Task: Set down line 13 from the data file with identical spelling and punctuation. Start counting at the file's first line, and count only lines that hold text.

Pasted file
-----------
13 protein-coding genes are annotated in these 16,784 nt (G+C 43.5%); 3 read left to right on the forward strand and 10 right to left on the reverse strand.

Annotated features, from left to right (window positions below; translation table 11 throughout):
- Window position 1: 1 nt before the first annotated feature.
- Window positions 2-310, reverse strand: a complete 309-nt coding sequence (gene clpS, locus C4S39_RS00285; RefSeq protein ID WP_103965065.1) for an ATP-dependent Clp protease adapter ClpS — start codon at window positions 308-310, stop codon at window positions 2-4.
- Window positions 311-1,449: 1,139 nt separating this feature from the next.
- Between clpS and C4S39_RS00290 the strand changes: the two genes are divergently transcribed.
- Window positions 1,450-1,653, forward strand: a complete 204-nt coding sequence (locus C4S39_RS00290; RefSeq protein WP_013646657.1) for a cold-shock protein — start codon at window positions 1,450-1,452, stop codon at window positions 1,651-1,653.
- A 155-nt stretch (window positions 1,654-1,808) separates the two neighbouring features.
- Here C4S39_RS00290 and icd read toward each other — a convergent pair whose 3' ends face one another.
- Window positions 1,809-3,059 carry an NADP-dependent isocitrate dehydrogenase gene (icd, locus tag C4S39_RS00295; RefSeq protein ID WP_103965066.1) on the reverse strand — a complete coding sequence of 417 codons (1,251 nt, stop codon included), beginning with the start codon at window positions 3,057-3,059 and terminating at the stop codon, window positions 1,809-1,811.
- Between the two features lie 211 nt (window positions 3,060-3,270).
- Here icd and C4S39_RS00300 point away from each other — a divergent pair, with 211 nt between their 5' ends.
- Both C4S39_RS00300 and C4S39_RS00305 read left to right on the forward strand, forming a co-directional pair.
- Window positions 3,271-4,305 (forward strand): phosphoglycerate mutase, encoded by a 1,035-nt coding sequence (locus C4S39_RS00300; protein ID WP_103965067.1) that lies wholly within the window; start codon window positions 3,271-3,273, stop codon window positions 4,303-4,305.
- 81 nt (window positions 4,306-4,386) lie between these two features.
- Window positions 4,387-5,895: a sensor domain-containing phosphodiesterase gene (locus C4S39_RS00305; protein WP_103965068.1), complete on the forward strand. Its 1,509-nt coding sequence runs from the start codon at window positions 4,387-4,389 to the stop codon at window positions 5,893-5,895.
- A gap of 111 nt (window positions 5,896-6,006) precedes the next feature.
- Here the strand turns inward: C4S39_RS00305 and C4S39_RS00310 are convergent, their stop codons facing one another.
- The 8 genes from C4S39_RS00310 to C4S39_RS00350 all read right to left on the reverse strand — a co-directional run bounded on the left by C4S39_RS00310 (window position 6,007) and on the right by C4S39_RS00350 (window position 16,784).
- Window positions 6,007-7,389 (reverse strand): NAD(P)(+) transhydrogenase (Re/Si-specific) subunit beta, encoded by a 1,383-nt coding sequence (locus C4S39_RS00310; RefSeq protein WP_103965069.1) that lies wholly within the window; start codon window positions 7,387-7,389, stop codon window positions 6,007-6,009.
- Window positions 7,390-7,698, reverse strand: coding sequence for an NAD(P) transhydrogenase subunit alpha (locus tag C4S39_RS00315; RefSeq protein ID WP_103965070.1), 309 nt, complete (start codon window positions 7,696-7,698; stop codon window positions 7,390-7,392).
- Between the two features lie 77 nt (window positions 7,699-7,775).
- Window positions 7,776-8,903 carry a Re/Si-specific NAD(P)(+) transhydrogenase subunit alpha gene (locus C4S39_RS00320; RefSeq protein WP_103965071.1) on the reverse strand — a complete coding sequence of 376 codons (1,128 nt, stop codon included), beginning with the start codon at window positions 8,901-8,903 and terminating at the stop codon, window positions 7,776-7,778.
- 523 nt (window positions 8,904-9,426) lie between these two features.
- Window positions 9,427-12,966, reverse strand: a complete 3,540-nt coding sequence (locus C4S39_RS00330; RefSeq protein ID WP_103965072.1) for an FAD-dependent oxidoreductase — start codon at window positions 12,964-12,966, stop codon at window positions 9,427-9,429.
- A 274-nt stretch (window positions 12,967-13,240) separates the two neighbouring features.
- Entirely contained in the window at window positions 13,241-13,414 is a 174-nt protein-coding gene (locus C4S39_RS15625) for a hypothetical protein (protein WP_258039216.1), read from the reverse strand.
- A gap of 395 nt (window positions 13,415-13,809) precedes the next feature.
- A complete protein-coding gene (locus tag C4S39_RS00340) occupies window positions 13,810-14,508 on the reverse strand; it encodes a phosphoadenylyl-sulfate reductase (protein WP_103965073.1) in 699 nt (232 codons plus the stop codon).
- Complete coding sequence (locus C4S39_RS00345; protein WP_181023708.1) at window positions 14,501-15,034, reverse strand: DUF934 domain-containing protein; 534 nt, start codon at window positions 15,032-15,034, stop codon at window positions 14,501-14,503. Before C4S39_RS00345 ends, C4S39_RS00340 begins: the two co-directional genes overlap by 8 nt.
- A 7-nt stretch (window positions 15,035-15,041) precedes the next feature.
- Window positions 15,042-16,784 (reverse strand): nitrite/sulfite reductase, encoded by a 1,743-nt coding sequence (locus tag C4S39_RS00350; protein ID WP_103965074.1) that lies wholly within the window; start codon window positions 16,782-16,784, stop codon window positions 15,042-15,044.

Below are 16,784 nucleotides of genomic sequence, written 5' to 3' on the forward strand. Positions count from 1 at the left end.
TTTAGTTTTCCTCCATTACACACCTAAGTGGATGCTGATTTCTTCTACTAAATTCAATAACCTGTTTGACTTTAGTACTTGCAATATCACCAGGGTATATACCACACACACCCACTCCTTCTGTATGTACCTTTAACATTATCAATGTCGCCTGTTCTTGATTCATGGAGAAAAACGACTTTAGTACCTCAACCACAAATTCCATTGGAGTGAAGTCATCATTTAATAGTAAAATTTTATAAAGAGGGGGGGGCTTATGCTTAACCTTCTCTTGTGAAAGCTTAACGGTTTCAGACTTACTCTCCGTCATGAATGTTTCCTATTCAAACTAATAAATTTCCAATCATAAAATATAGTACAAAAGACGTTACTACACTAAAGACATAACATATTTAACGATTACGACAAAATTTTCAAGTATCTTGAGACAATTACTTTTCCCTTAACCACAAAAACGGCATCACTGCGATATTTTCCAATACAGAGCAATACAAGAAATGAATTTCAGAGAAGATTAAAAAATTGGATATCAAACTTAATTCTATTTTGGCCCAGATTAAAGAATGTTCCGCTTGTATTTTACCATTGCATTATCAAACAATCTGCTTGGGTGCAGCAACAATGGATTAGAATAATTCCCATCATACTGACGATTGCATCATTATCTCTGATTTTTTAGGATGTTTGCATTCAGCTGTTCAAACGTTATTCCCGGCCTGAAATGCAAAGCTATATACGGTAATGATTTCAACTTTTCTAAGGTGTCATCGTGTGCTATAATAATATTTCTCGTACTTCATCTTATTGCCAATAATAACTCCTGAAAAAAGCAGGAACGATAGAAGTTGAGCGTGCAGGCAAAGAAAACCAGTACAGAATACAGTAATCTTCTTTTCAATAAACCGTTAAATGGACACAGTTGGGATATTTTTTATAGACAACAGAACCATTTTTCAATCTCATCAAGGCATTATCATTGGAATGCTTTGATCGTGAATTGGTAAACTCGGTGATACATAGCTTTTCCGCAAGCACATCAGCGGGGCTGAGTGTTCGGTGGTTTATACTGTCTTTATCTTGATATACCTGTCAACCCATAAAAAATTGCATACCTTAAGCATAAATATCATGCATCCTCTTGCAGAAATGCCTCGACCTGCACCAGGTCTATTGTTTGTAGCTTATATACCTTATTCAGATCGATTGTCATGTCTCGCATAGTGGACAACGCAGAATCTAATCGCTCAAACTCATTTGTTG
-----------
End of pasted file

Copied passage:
- Both C4S39_RS00300 and C4S39_RS00305 read left to right on the forward strand, forming a co-directional pair.